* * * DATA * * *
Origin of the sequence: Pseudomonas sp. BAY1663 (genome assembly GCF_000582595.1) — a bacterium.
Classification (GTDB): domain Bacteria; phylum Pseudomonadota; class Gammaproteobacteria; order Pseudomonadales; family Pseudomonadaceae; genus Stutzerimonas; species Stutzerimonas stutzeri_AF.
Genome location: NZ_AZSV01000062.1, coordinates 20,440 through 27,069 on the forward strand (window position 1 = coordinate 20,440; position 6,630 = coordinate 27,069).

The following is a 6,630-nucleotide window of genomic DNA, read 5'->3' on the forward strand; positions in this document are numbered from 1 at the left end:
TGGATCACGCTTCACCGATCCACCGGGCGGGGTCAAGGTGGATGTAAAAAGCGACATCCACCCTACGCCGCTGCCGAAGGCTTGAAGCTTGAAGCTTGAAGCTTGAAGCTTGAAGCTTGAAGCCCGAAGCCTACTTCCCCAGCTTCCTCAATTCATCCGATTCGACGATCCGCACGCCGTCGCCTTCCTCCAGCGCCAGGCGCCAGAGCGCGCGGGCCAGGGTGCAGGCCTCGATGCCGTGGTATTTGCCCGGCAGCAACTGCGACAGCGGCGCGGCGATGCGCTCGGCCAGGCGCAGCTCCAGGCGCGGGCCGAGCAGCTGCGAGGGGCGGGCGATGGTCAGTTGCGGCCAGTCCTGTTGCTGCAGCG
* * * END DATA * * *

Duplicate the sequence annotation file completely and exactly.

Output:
Origin of the sequence: Pseudomonas sp. BAY1663 (genome assembly GCF_000582595.1) — a bacterium.
Classification (GTDB): domain Bacteria; phylum Pseudomonadota; class Gammaproteobacteria; order Pseudomonadales; family Pseudomonadaceae; genus Stutzerimonas; species Stutzerimonas stutzeri_AF.
Genome location: NZ_AZSV01000062.1, coordinates 20,440 through 27,069 on the forward strand (window position 1 = coordinate 20,440; position 6,630 = coordinate 27,069).

The following is a 6,630-nucleotide window of genomic DNA, read 5'->3' on the forward strand; positions in this document are numbered from 1 at the left end:
TGGATCACGCTTCACCGATCCACCGGGCGGGGTCAAGGTGGATGTAAAAAGCGACATCCACCCTACGCCGCTGCCGAAGGCTTGAAGCTTGAAGCTTGAAGCTTGAAGCTTGAAGCTTGAAGCCCGAAGCCTACTTCCCCAGCTTCCTCAATTCATCCGATTCGACGATCCGCACGCCGTCGCCTTCCTCCAGCGCCAGGCGCCAGAGCGCGCGGGCCAGGGTGCAGGCCTCGATGCCGTGGTATTTGCCCGGCAGCAACTGCGACAGCGGCGCGGCGATGCGCTCGGCCAGGCGCAGCTCCAGGCGCGGGCCGAGCAGCTGCGAGGGGCGGGCGATGGTCAGTTGCGGCCAGTCCTGTTGCTGCAGCG